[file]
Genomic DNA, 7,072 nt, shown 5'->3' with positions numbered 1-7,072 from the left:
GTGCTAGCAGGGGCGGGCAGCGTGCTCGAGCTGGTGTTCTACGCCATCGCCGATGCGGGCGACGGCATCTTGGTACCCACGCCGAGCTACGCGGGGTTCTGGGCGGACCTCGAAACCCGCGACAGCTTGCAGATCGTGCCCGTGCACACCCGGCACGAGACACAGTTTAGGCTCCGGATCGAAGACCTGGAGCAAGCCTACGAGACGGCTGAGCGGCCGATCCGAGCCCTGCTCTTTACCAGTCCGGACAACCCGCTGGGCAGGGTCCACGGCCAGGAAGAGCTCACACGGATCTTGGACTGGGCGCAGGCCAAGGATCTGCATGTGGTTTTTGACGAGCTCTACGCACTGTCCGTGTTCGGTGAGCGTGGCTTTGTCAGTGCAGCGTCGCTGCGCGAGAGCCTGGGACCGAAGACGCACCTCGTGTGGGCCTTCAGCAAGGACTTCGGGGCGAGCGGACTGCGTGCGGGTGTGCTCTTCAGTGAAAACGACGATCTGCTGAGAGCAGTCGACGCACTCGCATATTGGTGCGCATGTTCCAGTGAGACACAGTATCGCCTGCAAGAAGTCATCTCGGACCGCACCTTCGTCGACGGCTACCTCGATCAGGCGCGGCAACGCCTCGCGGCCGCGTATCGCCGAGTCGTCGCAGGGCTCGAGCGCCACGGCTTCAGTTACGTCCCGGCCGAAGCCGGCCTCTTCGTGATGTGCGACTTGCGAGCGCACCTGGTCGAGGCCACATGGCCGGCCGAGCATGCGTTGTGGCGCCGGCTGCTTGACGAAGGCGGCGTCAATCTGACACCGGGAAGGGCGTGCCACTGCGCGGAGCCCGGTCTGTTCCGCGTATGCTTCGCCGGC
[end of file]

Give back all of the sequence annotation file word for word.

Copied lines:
Genomic DNA, 7,072 nt, shown 5'->3' with positions numbered 1-7,072 from the left:
GTGCTAGCAGGGGCGGGCAGCGTGCTCGAGCTGGTGTTCTACGCCATCGCCGATGCGGGCGACGGCATCTTGGTACCCACGCCGAGCTACGCGGGGTTCTGGGCGGACCTCGAAACCCGCGACAGCTTGCAGATCGTGCCCGTGCACACCCGGCACGAGACACAGTTTAGGCTCCGGATCGAAGACCTGGAGCAAGCCTACGAGACGGCTGAGCGGCCGATCCGAGCCCTGCTCTTTACCAGTCCGGACAACCCGCTGGGCAGGGTCCACGGCCAGGAAGAGCTCACACGGATCTTGGACTGGGCGCAGGCCAAGGATCTGCATGTGGTTTTTGACGAGCTCTACGCACTGTCCGTGTTCGGTGAGCGTGGCTTTGTCAGTGCAGCGTCGCTGCGCGAGAGCCTGGGACCGAAGACGCACCTCGTGTGGGCCTTCAGCAAGGACTTCGGGGCGAGCGGACTGCGTGCGGGTGTGCTCTTCAGTGAAAACGACGATCTGCTGAGAGCAGTCGACGCACTCGCATATTGGTGCGCATGTTCCAGTGAGACACAGTATCGCCTGCAAGAAGTCATCTCGGACCGCACCTTCGTCGACGGCTACCTCGATCAGGCGCGGCAACGCCTCGCGGCCGCGTATCGCCGAGTCGTCGCAGGGCTCGAGCGCCACGGCTTCAGTTACGTCCCGGCCGAAGCCGGCCTCTTCGTGATGTGCGACTTGCGAGCGCACCTGGTCGAGGCCACATGGCCGGCCGAGCATGCGTTGTGGCGCCGGCTGCTTGACGAAGGCGGCGTCAATCTGACACCGGGAAGGGCGTGCCACTGCGCGGAGCCCGGTCTGTTCCGCGTATGCTTCGCCGGC